ⓘ Ashangi Basalts. The Ashangi Basalts are the earliest Tertiary volcanic rocks in north Ethiopia, hence they are in the lowest position. These dark porphyritic b ..

                                     

ⓘ Ashangi Basalts

The Ashangi Basalts are the earliest Tertiary volcanic rocks in north Ethiopia, hence they are in the lowest position. These dark porphyritic basalts are separated from the Mesozoic formations below it by basal conglomerates. The basalts hold phenocrysts that developed before the magma reached the earth surface. These basalts are weathered, partially eroded and have a sub-horizontal stratification, particularly at the lower part. This series was created during the first period of the flood basalt eruptions in north Ethiopia, in the Oligocene.

                                     

1. Name and definition

The name was coined by geologist William Thomas Blanford, who accompanied the British Expedition to Abyssinia in 1868, after Lake Hashenge in Tigray, which is surrounded by large outcrops of the formation. So far the nomenclature has not been proposed for recognition to the International Commission on Stratigraphy.

                                     

2. Stratigraphic context

The formation covers Mesozoic sedimentary rocks, particularly Amba Aradam Formation and Adigrat Sandstone. In many places, on its upper side, deposits of intra-volcanic sedimentary rock occur.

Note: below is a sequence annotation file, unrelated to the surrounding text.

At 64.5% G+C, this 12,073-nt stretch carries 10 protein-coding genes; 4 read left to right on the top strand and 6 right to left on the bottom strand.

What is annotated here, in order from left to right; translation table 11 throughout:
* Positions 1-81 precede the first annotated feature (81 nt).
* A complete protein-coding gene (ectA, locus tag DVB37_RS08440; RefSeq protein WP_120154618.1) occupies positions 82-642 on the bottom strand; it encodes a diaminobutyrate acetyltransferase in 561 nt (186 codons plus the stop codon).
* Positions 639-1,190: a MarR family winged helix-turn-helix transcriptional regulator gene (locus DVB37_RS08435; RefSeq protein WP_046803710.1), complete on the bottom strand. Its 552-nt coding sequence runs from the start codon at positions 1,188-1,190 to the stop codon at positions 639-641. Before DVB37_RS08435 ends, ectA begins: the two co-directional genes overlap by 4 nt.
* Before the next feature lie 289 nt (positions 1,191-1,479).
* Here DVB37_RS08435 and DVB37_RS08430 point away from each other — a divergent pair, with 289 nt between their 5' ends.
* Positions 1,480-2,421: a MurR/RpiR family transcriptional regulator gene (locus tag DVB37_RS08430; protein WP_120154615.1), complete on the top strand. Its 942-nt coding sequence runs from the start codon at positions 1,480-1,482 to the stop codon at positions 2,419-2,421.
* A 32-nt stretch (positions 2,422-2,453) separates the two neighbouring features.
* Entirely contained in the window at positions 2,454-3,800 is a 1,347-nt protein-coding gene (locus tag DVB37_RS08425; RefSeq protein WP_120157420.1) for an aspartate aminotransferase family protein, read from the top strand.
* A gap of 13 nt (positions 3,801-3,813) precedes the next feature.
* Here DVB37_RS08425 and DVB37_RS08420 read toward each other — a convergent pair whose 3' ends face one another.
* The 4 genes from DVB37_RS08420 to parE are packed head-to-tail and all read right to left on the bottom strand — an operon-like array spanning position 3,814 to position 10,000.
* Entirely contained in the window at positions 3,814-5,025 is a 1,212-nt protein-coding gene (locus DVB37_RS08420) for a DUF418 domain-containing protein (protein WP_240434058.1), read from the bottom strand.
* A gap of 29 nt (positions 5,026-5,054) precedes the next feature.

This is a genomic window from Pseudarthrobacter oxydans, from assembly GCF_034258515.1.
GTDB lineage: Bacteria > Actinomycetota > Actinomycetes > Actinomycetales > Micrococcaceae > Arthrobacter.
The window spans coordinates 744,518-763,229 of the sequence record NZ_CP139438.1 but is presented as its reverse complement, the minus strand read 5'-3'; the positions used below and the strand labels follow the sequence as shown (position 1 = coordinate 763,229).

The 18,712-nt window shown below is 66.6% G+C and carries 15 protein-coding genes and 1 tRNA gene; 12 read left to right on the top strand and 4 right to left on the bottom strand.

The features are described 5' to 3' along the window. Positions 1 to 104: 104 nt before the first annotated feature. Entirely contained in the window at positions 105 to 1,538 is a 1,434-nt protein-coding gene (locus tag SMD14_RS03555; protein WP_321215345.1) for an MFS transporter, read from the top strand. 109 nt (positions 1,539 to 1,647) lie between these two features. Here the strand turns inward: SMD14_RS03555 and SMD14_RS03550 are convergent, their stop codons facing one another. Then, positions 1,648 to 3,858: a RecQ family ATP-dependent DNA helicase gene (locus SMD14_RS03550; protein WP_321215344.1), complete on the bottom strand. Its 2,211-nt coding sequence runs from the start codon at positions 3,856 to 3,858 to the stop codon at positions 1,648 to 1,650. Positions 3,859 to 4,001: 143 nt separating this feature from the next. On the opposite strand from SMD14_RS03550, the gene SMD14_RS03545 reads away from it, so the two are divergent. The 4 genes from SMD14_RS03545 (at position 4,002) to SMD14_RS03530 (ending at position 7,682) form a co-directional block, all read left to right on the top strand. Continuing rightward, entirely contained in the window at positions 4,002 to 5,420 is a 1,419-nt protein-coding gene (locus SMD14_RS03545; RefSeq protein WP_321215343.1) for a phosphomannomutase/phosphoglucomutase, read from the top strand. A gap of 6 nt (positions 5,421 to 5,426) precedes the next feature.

3. Environment

These volcanic rocks formed through melting of the earth mantle. After magma generation, lava flowed out over the surface, in successive flows. Some part of it disappeared within the next 1 to 3 million years due to weathering and erosion, while other parts remained present. Within the basalt, columnar joints occur as a result of cooling; they are visible along the flanks of the ridges. The columnar joints are perpendicular to the surface of the lava flows; they are mostly vertical, but may also be strongly inclined. The lower succession, the one that overlies the Amba Aradam Formation and the Adigrat Sandstone holds vertical and closely spaced columnar joints. A common characteristic of the columnar joints observed in the Ashangi Basalts is their pentagonal or hexagonal shape in plan view.

                                     

4. Lithology

The Ashangi Basalts are made of coarse-grained plagioclase minerals, surrounded by a matrix of fine-grained plagioclases and pyroxenes; some iron oxides are also present.